Schedule Aug 03, 2006
Attosecond Pulse Production from Excited Molecules
Alexander M. Sergeev (IAP)

M.Yu.Emelin, M.Yu.Ryabikin, and A.M.Sergeev

Institute of Applied Physics, Russian Academy of Sciences, 46 Ul'yanov st, Nizhny Novgorod, 603950 Russia

Key points on the way of bringing attosecond sources into practice are to enhance the efficiency of HHG and to control spectral and temporal characteristics of attosecond pulses. These enhancement and control can be based in many respects on the concept of electron wave-packet engineering, which implies the control of the ionization process and electron propagation in the continuum by means of optimal preparation of the initial state of atom or molecule and laser pulse shaping. Possible ways to provide this control on microscopic level are the use of symmetry of molecular valence orbital by appropriate choice of molecular species, molecular alignment, and optimization of the internuclear separation. The control can be implemented by using, for example, molecular vibrational or rotational wave packets. In addition, an essential enhancement of attosecond SXR pulse production can be achieved for atoms and molecules prepared initially in excited electronic states to provide much slower diffusion of the released electronic wave packet. The control over above-mentioned stages of HHG using the phenomenon of quantum mechanical interference of coherent electron wavepackets detached from the molecule allows tuning the yield of harmonics in the desired spectral range. Constructive and destructive interferences caused by coherent superposition of the contributions to X-ray radiation from scattering of different parts of the electron wave packet by different centers in a molecule is also exploited for this purpose.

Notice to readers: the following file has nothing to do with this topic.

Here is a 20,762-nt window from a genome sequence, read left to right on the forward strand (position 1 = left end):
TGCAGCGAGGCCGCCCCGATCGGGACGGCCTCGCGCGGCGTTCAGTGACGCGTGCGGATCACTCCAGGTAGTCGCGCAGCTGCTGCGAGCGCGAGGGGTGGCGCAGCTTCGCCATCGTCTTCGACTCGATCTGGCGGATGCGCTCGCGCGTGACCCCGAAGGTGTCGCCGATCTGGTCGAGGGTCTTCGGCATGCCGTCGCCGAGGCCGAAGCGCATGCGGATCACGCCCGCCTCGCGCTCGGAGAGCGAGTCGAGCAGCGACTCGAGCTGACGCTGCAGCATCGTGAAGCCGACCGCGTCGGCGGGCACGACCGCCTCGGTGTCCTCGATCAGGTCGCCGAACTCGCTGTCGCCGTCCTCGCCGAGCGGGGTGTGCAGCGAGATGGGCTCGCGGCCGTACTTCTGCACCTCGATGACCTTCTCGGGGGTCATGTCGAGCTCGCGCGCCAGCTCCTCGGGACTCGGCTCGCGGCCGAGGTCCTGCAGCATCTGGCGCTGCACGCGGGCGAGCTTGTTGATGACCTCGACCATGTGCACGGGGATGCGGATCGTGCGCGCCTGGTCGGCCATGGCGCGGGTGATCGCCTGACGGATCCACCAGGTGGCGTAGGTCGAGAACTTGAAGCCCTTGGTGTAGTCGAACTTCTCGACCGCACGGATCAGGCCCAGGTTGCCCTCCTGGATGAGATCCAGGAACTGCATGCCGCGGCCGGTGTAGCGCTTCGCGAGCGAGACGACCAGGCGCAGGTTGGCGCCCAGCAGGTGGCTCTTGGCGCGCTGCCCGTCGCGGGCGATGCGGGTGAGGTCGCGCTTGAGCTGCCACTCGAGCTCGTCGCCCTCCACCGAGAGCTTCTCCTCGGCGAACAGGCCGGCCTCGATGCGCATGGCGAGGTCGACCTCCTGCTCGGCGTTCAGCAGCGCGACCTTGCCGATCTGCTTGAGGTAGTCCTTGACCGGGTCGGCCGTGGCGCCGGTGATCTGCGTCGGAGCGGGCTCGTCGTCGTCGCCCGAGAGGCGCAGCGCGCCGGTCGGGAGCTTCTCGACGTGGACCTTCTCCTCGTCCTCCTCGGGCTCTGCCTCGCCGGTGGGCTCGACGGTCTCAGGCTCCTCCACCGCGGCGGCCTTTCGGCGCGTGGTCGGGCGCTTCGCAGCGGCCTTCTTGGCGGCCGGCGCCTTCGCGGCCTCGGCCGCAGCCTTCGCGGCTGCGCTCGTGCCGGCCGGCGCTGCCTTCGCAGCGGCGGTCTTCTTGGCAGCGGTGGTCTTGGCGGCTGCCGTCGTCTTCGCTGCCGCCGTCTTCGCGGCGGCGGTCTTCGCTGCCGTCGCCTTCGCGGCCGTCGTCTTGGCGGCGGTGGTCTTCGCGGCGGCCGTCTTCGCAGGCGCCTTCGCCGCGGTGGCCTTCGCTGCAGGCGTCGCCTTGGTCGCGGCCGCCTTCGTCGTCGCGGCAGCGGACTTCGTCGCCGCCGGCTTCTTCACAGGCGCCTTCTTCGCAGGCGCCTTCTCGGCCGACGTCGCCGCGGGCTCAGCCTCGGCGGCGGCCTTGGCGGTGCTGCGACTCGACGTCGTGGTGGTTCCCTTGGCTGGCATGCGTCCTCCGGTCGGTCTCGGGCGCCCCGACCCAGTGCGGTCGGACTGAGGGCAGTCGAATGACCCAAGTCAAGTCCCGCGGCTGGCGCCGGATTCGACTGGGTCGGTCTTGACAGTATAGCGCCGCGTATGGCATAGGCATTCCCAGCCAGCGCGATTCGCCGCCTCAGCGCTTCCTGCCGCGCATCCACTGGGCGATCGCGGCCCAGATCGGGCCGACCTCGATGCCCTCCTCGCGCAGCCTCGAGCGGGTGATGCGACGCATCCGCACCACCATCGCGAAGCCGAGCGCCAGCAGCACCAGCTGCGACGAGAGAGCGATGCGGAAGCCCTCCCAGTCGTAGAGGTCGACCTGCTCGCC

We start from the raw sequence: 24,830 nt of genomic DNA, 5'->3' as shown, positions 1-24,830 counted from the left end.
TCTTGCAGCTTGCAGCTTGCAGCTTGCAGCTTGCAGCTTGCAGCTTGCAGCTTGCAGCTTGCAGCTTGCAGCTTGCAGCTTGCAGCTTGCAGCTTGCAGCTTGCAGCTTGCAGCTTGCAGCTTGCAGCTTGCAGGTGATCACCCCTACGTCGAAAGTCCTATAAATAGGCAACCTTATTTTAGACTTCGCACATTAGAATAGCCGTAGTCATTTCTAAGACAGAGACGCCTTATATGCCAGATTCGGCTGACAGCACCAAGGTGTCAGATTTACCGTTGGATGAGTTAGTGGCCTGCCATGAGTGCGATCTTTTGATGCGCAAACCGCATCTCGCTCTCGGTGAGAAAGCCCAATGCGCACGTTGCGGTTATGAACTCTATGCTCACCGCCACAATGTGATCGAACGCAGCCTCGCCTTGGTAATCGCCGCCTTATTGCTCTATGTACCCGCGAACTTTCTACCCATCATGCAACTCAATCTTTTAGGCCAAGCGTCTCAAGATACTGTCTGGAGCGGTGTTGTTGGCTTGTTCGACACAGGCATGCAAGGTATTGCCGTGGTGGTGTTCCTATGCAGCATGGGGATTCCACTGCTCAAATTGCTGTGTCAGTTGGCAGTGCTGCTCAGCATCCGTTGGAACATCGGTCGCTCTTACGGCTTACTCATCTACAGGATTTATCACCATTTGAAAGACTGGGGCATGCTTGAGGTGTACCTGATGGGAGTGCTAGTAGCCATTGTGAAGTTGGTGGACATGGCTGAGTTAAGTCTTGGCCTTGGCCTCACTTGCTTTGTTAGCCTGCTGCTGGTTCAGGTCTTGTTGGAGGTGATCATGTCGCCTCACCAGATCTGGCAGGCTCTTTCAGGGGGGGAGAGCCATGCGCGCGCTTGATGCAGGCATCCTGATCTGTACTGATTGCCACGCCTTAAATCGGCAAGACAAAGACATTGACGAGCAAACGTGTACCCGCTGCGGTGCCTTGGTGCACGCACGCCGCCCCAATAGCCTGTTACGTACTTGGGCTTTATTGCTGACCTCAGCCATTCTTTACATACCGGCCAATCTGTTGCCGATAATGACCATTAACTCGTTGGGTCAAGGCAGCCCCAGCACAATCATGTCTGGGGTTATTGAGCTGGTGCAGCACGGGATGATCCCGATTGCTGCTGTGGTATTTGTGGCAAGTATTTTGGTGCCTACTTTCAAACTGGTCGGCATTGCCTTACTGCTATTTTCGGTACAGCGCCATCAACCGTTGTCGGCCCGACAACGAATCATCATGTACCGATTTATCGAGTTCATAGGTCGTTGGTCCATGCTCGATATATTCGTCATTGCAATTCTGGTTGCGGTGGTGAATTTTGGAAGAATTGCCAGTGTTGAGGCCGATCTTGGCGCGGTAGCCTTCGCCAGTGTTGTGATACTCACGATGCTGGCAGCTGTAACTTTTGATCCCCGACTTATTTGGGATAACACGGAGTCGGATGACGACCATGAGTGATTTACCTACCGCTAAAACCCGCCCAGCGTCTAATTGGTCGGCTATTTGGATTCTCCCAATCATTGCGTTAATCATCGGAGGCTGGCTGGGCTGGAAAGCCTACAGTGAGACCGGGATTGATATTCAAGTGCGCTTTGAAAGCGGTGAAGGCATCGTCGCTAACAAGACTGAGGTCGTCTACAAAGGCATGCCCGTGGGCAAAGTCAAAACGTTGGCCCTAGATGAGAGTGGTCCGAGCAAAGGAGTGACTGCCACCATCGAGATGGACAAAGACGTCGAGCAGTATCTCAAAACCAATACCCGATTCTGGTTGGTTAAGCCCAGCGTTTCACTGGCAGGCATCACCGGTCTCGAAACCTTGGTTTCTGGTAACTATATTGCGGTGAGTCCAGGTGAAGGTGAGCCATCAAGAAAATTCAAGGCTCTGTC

In this report we will demonstrate that combining all the above ideas can result in increase by several orders of magnitude the efficiency of laser pulse energy conversion to the attosecond range, tuning the spectrum of attosecond bursts over a whole SXR wavelength band, and pulse shortening down to 10 attosecond duration.

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